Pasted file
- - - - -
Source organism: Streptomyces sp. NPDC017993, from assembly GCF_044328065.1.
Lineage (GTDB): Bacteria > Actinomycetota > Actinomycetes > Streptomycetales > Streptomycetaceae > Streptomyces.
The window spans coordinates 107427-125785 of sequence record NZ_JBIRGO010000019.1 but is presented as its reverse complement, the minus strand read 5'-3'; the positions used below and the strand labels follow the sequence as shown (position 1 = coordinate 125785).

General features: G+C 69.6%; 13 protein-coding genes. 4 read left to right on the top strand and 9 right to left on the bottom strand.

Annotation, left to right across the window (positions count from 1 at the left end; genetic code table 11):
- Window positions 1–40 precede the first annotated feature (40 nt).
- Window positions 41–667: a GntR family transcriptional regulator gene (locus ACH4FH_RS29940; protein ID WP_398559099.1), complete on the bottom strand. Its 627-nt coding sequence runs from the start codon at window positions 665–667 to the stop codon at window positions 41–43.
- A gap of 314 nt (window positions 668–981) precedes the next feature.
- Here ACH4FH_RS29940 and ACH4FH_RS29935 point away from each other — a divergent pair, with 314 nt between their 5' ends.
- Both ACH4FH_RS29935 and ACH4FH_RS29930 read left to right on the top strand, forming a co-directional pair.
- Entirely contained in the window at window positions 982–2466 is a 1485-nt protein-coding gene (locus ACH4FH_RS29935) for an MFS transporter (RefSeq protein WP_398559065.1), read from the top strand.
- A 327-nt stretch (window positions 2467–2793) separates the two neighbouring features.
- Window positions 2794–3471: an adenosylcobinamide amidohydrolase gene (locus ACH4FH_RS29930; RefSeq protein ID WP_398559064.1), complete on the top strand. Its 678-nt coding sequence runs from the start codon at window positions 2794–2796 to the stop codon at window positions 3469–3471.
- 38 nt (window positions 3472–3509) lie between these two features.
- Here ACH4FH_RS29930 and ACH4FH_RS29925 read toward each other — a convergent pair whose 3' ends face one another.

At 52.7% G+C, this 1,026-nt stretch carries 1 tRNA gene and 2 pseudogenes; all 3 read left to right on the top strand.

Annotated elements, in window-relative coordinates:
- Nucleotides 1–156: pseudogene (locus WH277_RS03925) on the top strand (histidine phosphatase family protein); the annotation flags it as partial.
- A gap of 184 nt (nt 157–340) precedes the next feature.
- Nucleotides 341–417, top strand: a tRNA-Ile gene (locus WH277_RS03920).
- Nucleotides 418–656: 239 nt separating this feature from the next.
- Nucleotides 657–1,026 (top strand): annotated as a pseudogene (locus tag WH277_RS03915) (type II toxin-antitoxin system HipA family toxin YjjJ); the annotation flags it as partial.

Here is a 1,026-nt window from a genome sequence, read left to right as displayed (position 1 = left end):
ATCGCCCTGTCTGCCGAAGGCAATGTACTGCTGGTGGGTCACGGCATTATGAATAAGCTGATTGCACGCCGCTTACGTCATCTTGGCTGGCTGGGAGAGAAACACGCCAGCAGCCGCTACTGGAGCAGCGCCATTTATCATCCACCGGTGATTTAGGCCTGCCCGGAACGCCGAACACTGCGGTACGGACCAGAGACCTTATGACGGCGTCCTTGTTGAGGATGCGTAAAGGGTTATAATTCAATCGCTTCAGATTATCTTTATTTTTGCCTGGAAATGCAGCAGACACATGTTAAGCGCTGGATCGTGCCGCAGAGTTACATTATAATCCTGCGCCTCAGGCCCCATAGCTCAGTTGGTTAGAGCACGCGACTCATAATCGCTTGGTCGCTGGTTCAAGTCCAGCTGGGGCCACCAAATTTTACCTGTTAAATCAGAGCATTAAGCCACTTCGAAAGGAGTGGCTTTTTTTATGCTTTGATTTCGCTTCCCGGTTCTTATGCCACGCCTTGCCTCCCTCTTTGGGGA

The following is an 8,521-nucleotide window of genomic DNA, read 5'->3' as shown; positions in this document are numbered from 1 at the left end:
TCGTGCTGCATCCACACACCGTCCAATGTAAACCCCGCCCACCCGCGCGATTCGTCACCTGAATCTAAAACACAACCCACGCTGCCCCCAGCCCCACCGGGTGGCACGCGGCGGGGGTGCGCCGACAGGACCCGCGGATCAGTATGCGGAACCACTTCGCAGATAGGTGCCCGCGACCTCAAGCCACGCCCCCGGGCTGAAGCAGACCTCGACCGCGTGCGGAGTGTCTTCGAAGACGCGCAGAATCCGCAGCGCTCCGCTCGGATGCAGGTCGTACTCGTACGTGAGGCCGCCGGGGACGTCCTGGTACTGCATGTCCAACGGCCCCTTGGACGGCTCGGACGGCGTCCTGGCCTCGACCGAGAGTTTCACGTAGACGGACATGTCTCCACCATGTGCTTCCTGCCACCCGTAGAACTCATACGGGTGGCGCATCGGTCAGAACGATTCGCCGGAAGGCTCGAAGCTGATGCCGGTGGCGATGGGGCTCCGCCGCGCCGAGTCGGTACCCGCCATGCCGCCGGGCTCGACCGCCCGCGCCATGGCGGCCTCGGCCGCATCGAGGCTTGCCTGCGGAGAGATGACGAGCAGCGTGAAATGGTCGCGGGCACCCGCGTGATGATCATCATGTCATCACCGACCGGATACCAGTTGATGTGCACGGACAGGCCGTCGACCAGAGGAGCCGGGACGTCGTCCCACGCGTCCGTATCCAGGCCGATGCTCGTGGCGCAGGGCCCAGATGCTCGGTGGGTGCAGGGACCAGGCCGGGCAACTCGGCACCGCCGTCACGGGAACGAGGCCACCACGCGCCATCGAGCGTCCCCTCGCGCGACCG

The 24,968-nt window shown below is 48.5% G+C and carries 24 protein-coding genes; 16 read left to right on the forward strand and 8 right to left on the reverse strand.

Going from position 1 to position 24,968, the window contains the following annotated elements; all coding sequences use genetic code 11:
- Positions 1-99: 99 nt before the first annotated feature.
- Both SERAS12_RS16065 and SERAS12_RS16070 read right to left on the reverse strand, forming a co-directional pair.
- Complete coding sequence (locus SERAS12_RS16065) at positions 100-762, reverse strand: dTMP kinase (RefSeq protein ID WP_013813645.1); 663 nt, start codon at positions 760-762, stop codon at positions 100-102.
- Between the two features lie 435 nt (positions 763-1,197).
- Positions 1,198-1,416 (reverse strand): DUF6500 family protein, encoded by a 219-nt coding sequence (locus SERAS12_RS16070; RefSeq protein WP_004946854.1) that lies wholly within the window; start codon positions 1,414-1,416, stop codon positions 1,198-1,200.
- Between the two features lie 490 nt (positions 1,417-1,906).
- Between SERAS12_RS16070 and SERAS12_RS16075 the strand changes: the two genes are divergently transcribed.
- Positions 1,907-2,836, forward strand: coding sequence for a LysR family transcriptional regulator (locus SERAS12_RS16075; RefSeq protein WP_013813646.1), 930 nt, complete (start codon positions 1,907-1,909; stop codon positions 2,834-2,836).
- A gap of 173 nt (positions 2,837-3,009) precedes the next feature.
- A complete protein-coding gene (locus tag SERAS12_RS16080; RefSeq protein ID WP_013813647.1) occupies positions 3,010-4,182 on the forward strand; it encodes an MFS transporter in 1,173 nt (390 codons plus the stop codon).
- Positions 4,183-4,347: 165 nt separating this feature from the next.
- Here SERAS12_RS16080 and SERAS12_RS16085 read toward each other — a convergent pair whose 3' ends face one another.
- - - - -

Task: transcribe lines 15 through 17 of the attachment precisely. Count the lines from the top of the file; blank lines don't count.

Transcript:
- Here ACH4FH_RS29930 and ACH4FH_RS29925 read toward each other — a convergent pair whose 3' ends face one another.

At 52.7% G+C, this 1,026-nt stretch carries 1 tRNA gene and 2 pseudogenes; all 3 read left to right on the top strand.

Annotated elements, in window-relative coordinates: